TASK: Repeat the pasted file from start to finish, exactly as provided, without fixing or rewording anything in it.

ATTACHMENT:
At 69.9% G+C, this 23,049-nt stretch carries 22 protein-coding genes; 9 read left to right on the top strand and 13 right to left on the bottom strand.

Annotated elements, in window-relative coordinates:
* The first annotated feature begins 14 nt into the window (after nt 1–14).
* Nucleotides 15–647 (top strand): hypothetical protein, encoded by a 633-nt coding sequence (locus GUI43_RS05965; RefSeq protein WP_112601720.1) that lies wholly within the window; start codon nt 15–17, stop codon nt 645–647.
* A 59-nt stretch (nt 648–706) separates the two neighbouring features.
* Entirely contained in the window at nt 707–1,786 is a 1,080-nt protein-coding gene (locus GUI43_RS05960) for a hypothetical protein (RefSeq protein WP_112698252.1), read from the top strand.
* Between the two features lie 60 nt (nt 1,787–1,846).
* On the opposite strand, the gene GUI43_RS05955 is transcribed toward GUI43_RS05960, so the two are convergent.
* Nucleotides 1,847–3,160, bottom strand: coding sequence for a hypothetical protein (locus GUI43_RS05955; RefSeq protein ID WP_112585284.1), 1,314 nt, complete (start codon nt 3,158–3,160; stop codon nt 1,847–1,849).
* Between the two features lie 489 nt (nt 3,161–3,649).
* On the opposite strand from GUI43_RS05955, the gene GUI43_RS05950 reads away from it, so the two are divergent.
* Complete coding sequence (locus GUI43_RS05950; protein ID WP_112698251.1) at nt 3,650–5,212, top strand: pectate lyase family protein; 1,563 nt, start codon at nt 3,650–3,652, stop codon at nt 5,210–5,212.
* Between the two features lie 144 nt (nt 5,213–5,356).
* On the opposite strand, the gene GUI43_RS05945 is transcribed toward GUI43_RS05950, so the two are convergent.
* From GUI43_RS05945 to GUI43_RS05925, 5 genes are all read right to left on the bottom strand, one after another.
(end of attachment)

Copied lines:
At 69.9% G+C, this 23,049-nt stretch carries 22 protein-coding genes; 9 read left to right on the top strand and 13 right to left on the bottom strand.

Annotated elements, in window-relative coordinates:
* The first annotated feature begins 14 nt into the window (after nt 1–14).
* Nucleotides 15–647 (top strand): hypothetical protein, encoded by a 633-nt coding sequence (locus GUI43_RS05965; RefSeq protein WP_112601720.1) that lies wholly within the window; start codon nt 15–17, stop codon nt 645–647.
* A 59-nt stretch (nt 648–706) separates the two neighbouring features.
* Entirely contained in the window at nt 707–1,786 is a 1,080-nt protein-coding gene (locus GUI43_RS05960) for a hypothetical protein (RefSeq protein WP_112698252.1), read from the top strand.
* Between the two features lie 60 nt (nt 1,787–1,846).
* On the opposite strand, the gene GUI43_RS05955 is transcribed toward GUI43_RS05960, so the two are convergent.
* Nucleotides 1,847–3,160, bottom strand: coding sequence for a hypothetical protein (locus GUI43_RS05955; RefSeq protein ID WP_112585284.1), 1,314 nt, complete (start codon nt 3,158–3,160; stop codon nt 1,847–1,849).
* Between the two features lie 489 nt (nt 3,161–3,649).
* On the opposite strand from GUI43_RS05955, the gene GUI43_RS05950 reads away from it, so the two are divergent.
* Complete coding sequence (locus GUI43_RS05950; protein ID WP_112698251.1) at nt 3,650–5,212, top strand: pectate lyase family protein; 1,563 nt, start codon at nt 3,650–3,652, stop codon at nt 5,210–5,212.
* Between the two features lie 144 nt (nt 5,213–5,356).
* On the opposite strand, the gene GUI43_RS05945 is transcribed toward GUI43_RS05950, so the two are convergent.
* From GUI43_RS05945 to GUI43_RS05925, 5 genes are all read right to left on the bottom strand, one after another.